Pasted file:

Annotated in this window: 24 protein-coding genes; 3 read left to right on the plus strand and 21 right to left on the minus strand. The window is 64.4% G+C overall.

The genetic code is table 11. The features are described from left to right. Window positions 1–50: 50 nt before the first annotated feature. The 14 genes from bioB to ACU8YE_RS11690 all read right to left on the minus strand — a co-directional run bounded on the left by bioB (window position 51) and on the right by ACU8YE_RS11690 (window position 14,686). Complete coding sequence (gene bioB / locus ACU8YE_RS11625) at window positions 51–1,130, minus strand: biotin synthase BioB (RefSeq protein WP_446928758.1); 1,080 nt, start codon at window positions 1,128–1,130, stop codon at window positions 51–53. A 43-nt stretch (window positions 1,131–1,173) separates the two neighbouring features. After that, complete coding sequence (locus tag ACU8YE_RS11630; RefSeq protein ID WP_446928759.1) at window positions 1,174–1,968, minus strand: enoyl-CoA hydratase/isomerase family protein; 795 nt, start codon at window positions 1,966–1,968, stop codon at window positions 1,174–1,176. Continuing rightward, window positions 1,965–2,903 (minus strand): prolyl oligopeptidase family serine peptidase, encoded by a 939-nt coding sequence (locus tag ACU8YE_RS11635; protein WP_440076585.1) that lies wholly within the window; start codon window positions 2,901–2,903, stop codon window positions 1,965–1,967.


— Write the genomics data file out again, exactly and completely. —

Annotated in this window: 24 protein-coding genes; 3 read left to right on the plus strand and 21 right to left on the minus strand. The window is 64.4% G+C overall.

The genetic code is table 11. The features are described from left to right. Window positions 1–50: 50 nt before the first annotated feature. The 14 genes from bioB to ACU8YE_RS11690 all read right to left on the minus strand — a co-directional run bounded on the left by bioB (window position 51) and on the right by ACU8YE_RS11690 (window position 14,686). Complete coding sequence (gene bioB / locus ACU8YE_RS11625) at window positions 51–1,130, minus strand: biotin synthase BioB (RefSeq protein WP_446928758.1); 1,080 nt, start codon at window positions 1,128–1,130, stop codon at window positions 51–53. A 43-nt stretch (window positions 1,131–1,173) separates the two neighbouring features. After that, complete coding sequence (locus tag ACU8YE_RS11630; RefSeq protein ID WP_446928759.1) at window positions 1,174–1,968, minus strand: enoyl-CoA hydratase/isomerase family protein; 795 nt, start codon at window positions 1,966–1,968, stop codon at window positions 1,174–1,176. Continuing rightward, window positions 1,965–2,903 (minus strand): prolyl oligopeptidase family serine peptidase, encoded by a 939-nt coding sequence (locus tag ACU8YE_RS11635; protein WP_440076585.1) that lies wholly within the window; start codon window positions 2,901–2,903, stop codon window positions 1,965–1,967.